I don't have a fixed opinion about it, I want to explore this more.
My own feelings are mixed especially about providing a gui for pacman as default, pamac.
I find the feedback given by pacman really one of the most essential benefits from Arch and here on the forums I always discourage people to use a gui for pacman.
Of course, everybody can use pacman in Manjaro, but the educational choice has been made to learn the default user to manage package management with pamac (http://wiki.manjaro.org/index.php/Using … _Beginners). This is on first sight the greatest problem I have with Manjaro.
For the rest I do find gui's useful in a lot of cases; I hardly do any file management from the terminal for instance, probably also because I'm lousy typist. Just to make clear I'm not the regular terminal geek.
Choice for stability
Holding packages for some time (a month) to lessen update problems and increase stability is also an important aspect of Manjaro.
I'm curious about the experiences with that and especially if it doesn't give problems when installing from AUR. PKGBUILD are often very soon updated after a change in package naming/update; dependency handling in the PKGBUILD can get impossible for a certain period of time; in recent example it the change to naming some dependencies qt4 in stead of qt after the release of qt5 in the Arch repos om March the 3 .
I don't worry so much about the security aspect of it. I trust that really essential updates like that for web browsers or flash will be used as soon as possible.
My own experience that with using the stable repos from Arch and a quiet update scheme you can avoid a lot of problems. I think to have as few update problems as possible a weekly update is wise in AB. People with a lot of update problems tend to update once or twice a day.
Another feature are the multiple kernels. Having installed kernel-lts has proven for me to have some great benefits. I'm amazed Manjaro isn't using the linux-lts  kernel as default.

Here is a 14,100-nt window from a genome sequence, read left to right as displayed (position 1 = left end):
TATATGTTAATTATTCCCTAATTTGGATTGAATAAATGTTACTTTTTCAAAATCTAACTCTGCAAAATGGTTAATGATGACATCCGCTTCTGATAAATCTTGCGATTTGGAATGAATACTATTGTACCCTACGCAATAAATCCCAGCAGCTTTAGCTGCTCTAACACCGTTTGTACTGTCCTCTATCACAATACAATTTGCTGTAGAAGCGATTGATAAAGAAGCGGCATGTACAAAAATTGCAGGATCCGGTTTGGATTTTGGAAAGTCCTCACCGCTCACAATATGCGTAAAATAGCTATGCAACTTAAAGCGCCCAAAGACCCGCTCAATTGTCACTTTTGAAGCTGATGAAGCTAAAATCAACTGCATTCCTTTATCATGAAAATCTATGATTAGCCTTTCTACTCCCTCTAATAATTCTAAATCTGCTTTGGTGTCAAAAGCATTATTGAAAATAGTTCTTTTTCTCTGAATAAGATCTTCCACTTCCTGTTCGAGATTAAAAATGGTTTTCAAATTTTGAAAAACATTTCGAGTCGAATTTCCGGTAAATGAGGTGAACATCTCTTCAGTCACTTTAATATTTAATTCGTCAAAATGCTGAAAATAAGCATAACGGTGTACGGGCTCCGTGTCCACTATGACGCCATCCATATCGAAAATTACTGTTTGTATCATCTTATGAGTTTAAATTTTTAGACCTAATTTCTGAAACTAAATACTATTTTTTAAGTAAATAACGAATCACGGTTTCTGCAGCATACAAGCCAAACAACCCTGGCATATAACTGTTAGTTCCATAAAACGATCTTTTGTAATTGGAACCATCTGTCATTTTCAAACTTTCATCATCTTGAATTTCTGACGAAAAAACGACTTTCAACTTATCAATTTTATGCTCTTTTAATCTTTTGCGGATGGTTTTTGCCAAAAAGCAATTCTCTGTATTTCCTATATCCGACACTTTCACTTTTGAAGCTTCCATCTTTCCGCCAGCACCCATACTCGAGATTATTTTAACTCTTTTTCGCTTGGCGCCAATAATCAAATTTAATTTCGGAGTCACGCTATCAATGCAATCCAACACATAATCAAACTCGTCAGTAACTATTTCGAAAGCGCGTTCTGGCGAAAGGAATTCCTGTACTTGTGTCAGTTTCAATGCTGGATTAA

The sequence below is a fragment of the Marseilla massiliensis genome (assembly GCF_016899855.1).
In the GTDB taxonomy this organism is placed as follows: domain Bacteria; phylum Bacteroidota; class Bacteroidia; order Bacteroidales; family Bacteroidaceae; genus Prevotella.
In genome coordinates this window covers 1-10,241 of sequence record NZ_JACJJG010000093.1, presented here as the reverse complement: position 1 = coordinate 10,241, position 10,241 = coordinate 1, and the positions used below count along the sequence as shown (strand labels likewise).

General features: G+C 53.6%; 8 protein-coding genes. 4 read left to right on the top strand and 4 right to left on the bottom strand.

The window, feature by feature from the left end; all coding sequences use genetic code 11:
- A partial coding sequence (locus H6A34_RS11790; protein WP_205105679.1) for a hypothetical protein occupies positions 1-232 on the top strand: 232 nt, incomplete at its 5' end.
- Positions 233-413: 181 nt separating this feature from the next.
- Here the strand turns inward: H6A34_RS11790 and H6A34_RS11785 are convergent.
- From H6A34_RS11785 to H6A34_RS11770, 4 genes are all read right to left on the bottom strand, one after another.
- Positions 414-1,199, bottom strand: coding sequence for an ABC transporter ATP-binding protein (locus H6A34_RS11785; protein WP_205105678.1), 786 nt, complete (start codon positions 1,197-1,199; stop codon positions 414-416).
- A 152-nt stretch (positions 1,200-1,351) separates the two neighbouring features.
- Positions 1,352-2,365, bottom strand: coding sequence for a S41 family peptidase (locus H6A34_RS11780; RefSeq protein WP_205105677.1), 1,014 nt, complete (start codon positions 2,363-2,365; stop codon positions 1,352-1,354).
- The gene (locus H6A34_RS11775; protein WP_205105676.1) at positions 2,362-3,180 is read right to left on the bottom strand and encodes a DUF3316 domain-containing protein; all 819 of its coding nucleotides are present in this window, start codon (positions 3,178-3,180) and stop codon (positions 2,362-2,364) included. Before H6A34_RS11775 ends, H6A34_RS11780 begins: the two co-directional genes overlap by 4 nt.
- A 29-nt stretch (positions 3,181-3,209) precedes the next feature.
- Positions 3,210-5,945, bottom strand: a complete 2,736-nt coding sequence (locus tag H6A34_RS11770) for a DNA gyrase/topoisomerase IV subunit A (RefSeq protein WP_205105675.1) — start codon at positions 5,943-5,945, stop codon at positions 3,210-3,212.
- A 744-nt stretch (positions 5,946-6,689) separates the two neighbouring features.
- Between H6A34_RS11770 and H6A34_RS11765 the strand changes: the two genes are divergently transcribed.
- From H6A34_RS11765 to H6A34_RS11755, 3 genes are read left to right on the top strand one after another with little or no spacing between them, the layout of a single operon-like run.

to be continued
p.s I saw that today the qt5 update had already been passed to manjaro repo's.

Wednesday, March 6, 2013

gnubiff alternative images

I like gnubiff but am not crazy about the tux image.
Created some alternative images: copy to usr/share/gnubiff
right click and save as: tux-awake.png and tux-sleep.png

If I inadvertently infringed on some copyrights let me know and I will remove the images directly.
To let gnubiff start up easily use the -n flag: gnubiff -n

Tuesday, March 5, 2013

If your gtk theme is distorted -Arch

Sometimes changing a default configuration of gtk themes goes wrong because an unlucky corrolation bteween gtk 2 and gtk 3 themes. The best solution is to delete or rename your gtk-3.0 and or gtk-2.0 folder in /home/user/.config and choose your new theme with lxappearance and then reboot. Also:
If you don't like the icon set AwOken (I prefer colour icons) you can change at the same time and the new settings .ini will have both changes.

Let QT apps look like gnome ones

found this solution:
    edit the .config/Trolltech.conf file by adding:
~/.config/Trolltech.conf

...
[Qt]
style=GTK+
...
source: https://wiki.archlinux.org/index.php/Un … plications

Simple solutions are the best ones...

Monday, March 4, 2013

New adeskbar install

http://pastebin.com/gy0MdPyR was a new adeskbar.install but it wasn't enough
to make a working adeskbar.
I downloaded  adeskbar , extracted the packages, edited main.py changed python in the first line to python2, copied the adeskbar folder to usr/share/, copied default.conf to home/paul/.config/adeskbar/  and created a symlink:
ln -s /usr/share/adeskbar/adeskbar.sh /usr/bin/adeskbar
Had to install all the many python deps:python-keybinder python2-pyinotify python-pyalsaaudio python-vte python-xlib pyhon-gio python2-wnck python-gmen. But it works now!!